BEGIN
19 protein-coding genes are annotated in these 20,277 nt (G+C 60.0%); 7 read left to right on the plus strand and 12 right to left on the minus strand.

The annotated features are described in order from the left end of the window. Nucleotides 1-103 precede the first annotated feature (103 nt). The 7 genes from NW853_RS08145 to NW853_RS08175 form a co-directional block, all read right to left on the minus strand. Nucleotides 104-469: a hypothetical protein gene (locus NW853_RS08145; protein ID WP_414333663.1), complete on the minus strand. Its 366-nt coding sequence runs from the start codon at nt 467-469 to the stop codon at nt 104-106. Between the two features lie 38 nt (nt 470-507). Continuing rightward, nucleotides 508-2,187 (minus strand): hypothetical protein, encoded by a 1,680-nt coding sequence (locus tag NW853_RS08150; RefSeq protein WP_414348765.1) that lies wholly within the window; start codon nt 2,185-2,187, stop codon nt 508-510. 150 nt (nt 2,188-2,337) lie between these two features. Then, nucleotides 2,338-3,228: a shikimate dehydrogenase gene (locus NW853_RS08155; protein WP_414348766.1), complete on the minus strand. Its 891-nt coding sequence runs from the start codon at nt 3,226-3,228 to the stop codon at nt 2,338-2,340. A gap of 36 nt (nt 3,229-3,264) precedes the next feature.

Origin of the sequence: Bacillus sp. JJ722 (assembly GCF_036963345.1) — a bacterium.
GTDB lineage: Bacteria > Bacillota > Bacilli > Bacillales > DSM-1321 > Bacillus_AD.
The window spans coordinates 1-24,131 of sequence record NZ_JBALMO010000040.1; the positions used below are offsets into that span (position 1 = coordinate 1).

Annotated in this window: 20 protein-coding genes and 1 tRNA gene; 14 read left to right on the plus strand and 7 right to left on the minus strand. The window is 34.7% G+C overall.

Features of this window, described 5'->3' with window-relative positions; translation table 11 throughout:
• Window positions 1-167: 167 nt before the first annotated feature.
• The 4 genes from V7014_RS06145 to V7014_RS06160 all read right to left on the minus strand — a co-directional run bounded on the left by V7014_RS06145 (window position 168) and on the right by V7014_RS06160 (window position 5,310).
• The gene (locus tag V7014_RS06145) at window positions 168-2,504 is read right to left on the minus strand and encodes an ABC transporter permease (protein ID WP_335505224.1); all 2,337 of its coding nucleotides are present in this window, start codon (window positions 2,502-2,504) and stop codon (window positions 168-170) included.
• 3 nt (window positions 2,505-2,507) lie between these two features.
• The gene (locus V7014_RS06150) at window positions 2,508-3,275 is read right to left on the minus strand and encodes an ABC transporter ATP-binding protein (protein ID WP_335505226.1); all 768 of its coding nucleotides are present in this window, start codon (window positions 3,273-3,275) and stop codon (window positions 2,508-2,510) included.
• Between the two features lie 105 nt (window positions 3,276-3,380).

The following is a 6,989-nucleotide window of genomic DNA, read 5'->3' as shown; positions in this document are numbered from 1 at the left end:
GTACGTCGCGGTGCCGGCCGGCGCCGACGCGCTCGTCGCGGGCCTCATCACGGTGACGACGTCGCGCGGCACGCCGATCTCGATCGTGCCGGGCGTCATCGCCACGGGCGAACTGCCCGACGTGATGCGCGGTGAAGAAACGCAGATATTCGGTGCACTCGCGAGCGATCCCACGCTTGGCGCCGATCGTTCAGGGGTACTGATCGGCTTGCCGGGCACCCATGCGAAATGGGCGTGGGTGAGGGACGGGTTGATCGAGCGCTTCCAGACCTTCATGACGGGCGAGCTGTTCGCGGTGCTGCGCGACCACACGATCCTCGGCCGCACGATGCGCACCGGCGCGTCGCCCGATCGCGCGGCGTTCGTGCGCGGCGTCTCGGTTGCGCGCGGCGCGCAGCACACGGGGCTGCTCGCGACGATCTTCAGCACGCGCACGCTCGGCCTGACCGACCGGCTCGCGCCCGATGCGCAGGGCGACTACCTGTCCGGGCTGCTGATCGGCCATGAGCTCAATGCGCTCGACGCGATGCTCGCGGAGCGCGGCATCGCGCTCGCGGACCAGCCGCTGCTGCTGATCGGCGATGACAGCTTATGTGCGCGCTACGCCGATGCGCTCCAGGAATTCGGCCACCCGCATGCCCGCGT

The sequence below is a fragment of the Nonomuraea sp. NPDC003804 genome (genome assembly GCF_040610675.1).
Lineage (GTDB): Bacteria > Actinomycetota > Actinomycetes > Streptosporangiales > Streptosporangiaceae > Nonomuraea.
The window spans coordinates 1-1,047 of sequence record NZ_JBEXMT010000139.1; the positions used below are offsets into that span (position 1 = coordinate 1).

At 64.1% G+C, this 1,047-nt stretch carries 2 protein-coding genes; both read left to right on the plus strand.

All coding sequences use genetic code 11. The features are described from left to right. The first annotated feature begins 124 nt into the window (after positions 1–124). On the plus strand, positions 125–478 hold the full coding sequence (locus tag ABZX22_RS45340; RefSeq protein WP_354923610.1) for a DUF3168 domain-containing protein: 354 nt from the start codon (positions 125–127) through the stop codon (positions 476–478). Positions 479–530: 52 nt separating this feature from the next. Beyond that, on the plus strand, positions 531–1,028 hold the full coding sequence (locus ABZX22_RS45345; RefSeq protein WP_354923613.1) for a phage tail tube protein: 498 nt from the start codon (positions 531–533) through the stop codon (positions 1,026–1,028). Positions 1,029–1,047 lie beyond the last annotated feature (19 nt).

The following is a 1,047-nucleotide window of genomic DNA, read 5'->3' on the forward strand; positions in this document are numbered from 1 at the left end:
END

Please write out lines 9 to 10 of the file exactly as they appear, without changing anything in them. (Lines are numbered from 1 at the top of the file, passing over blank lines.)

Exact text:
• The 4 genes from V7014_RS06145 to V7014_RS06160 all read right to left on the minus strand — a co-directional run bounded on the left by V7014_RS06145 (window position 168) and on the right by V7014_RS06160 (window position 5,310).
• The gene (locus tag V7014_RS06145) at window positions 168-2,504 is read right to left on the minus strand and encodes an ABC transporter permease (protein ID WP_335505224.1); all 2,337 of its coding nucleotides are present in this window, start codon (window positions 2,502-2,504) and stop codon (window positions 168-170) included.